you effectively memorise 1 single definition instead of all 4.

 

b) In mathematics,

rather than memorizing all 3 formulas for cosine double-angle formula,
cos2θ = cos2-sin2θ
= 2cos2x-1
= 1-2sin2x

You should remember only the 2nd one (used most often),

and derive the other 2 if you’ve to use them.

 

c) Finally,

do go through the SEAB learning objectives to confirm you don’t have to memorize unnecessary materials.

Schools have a great tendency to provide more than required studying materials for students to memorise.

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2. Use Mnemonics

The use of mnemonics should be familiar to you.

Likely, you just didn’t know the name of this memory technique you have learnt before is known as mnemonics.

Mnemonics is normally a pattern of letters which assists in remembering something and is powerful to remember a long list of items.

 

The downside is –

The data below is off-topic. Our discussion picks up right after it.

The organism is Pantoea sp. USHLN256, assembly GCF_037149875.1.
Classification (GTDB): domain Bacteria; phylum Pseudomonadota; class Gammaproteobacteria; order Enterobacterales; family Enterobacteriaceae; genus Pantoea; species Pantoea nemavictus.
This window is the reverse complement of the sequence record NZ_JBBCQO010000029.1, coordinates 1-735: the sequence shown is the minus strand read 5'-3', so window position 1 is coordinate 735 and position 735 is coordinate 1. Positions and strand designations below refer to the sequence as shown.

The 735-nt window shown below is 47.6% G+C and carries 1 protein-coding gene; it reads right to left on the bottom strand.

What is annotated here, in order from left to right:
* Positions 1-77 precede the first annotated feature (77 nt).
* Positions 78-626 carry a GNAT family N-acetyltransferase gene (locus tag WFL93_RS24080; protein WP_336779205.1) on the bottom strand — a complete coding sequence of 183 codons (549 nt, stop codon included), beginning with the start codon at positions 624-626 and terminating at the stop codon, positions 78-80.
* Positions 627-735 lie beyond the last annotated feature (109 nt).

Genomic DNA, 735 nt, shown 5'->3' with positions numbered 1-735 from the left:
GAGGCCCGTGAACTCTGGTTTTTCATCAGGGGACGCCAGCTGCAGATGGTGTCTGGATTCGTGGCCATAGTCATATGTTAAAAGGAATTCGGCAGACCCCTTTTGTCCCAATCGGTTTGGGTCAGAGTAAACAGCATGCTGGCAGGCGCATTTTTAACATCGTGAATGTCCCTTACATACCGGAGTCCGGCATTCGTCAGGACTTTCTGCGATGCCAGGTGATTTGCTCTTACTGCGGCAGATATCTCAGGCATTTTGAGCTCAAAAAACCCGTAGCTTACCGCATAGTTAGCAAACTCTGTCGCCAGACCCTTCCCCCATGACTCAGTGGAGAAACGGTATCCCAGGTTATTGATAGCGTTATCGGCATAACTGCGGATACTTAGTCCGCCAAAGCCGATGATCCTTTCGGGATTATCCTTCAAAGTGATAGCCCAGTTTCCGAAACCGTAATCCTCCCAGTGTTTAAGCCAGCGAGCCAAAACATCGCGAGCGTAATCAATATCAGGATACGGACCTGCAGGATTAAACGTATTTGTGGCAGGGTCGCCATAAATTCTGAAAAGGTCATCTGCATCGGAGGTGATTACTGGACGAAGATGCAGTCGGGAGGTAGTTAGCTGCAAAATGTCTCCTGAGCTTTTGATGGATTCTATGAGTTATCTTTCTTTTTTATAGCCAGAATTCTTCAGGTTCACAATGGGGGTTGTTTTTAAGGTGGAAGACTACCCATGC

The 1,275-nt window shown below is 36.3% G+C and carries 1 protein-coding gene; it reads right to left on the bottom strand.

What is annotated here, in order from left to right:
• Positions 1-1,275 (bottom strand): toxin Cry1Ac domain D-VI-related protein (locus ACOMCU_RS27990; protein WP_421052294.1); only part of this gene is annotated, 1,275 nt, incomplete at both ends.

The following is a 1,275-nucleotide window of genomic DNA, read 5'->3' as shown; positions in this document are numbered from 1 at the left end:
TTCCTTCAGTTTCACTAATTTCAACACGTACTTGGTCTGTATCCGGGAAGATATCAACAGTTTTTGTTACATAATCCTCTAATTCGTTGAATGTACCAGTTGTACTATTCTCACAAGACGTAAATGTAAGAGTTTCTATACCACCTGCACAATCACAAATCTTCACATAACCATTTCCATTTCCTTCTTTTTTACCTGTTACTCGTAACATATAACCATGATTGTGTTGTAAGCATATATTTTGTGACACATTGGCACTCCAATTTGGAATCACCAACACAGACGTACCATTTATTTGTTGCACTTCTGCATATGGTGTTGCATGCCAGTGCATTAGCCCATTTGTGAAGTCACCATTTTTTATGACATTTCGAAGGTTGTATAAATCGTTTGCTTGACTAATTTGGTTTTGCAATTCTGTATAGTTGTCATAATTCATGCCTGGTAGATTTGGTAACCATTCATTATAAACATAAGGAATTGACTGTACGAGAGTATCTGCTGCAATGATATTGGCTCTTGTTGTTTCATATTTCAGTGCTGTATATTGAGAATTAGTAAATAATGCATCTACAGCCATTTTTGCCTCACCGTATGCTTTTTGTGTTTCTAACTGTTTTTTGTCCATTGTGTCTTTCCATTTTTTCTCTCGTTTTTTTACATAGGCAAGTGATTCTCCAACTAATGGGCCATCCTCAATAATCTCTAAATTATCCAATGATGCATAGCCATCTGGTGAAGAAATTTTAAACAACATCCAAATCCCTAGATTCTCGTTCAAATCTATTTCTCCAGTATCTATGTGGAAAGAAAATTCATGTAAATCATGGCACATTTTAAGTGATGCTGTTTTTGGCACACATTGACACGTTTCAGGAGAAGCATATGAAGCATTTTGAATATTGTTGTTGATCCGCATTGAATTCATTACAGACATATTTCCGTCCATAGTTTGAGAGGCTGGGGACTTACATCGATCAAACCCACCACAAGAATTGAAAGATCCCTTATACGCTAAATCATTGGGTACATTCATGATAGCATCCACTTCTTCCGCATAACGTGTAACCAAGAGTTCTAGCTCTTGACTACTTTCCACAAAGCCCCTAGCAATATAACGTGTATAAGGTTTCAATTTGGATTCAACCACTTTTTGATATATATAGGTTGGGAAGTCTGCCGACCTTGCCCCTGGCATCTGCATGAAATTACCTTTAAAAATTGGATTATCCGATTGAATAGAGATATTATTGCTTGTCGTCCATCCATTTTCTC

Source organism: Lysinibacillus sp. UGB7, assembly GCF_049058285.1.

they could be a little difficult to create at the beginning.

But after you’ve created a solid mnemonic, it becomes easy to remember.

 

For example in Chemistry,

students are often required to remember the reactivity series for metals:

  
PleasePotassium
SendSodium
Catherine'sCalcium
MotherMagnesium
AAluminium
CuteCarbon
ZebraZinc
InIron
LargeLead
HeavyHydrogen
CageCopper
MakeMercury
SureSilver
GuardedGold

Another example can be found in Physics,

where the order of electromagnetic spectrum is to be known by heart:

 

  
RonaldRadiowave
McDonaldMicrowave
InventedInfrared
VeryVisible Light
UnusualUltraviolet Ray
&-
ExcellentX-Ray
GlassesGamma Ray

 

Famous example in Mathematics includes the trigonometric ratio mnemonics TOA, CAH, SOH in remembering

TAN = opposite/adjacent

COS = adjacent/hypotenuse

SIN = opposite/hypotenuse

 

And then,

there is ASTC (All Science Teachers are Crazy)

used in remembering which quadrant yields a positive trigonometric ratio.